In consultations ahead of negotiations with Kadima, it was decided that, on one hand, the Labor party would not demand that the government's basic guidelines skip over territorial mines such as area E-1 or the Ariel bloc, in order to leave something for the negotiations with the Palestinians. On the other hand, when it comes to all things unrelated and not dependent on Palestinian agreement, Peretz intends not only to get into the small details, but also to demand a timeta ble. He is demanding that all coalition members be obligated to vote in favor of an evacuation-compensation law for settlers from the West Bank who want to move back. Two bills, one from Peretz and Yuli Tamir, and the other from Colette Avital and Avner Vilan, were submitted to the outgoing Knesset. Peretz is asking to pass the law without delay and immediately begin implementing it.
Another demand: The basic guidelines should include a section on removing outposts within a year from the date the government is formed. Peretz is not referring to the 24 outposts built since Sharon's rise to power, as promised in the Road Map. He will demand that the basic guidelines address the dismantling of all 104 illegal outposts all over the West Bank. In order to prevent misunderstandings among the coalition partners and disagreements among the members of the government, a law can be passed authorizing the prime minister to decide on dismantling settlements, just as the defense minister was authorized to allow their establishment. After thousands of hours in the company of Ramon, Peretz knows that after Haim gets excited about the unilateral approach, he will do everything to prove that this is the only approach available. Therefore, the Labor party chairman will demand adequate representation for his party's ministers in the negotiations with the Palestinian representatives.
If it were up to him, Peretz would make do with a modest, but stable coalition comprised of Kadima, Labor, the Pensioners Party, Meretz and United Torah Judaism. With outside support from the Arab parties, that is enough to proceed during the next term across the 1967 lines. Unfortunately for him, Olmert is insisting on also including Shas and Yisrael Beiteinu, as a counterweight to the Labor party. He says the Labor party has not uttered the last word on the Lieberman issue. He fears that if he sets conditions for the inclusion of the "transfer" party, at the height of negotiations, he will be accused of using gimmicks. For that reason, he has an interest in signing a coalition agreement before Lieberman does. As a member of the coalition, it is easier to set conditions to accept new members into the club. For example, a section in the basic guidelines stipulates that any change in Israel's permanent borders guarantees that all its citizens, regardless of religion, race and nationality, remain within the boundaries of the state and will not be transferred to foreign sovereignty. A Lieberman who would say "da" to such a stipulation would be a weakened Lieberman.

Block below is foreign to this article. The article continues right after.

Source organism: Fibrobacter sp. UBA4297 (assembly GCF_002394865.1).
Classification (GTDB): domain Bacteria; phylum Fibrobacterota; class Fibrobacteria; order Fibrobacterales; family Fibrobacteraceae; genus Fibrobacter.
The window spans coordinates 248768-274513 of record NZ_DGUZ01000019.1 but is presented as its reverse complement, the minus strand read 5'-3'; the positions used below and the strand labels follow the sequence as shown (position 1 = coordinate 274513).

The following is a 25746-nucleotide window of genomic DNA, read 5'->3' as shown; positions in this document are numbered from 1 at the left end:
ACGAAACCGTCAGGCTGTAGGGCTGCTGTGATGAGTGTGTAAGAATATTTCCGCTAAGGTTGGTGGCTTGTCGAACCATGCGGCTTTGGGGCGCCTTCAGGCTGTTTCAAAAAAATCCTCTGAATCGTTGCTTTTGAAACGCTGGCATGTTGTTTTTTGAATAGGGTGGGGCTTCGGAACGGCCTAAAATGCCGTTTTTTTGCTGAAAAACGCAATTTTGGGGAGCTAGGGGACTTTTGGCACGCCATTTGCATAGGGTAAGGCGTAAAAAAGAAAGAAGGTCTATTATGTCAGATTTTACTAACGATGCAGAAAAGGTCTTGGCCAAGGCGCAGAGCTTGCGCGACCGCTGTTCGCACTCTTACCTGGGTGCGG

Find the treasure
Of the NIS 467 million the Ministry of Health says is needed for patients, the government found only NIS 310 million with which to increase the health services basket. The difference, NIS 157 million, is very close to that between the cost of the separation fence along the route planned by the Ministry of Defense in the Ma'ale Adumim area, under the guidance of Danny Tirza, and the alternate route prepared by Col. (res.) Shaul Arieli for the Council for Peace and Security.
In an affidavit they submitted to the High Court of Justice, Ariel and his colleagues Maj. Gen. (res.) Avraham Aden, Maj. Gen. (res.) Nati Sharoni, Brig. Gen. (res.) Yehuda Golan and Commander (ret.) Shaul Givoli, write that the Ministry of Defense is "inappropriately using security-related explanations for objectives that are unrelated to security." According to them, the distance from the fence to the populated area requiring protection, the length and the size of the area included are not reasonable from a security perspective. The cost of adding the unnecessary section of fence, which is 14 kilometers long, is NIS 140 million.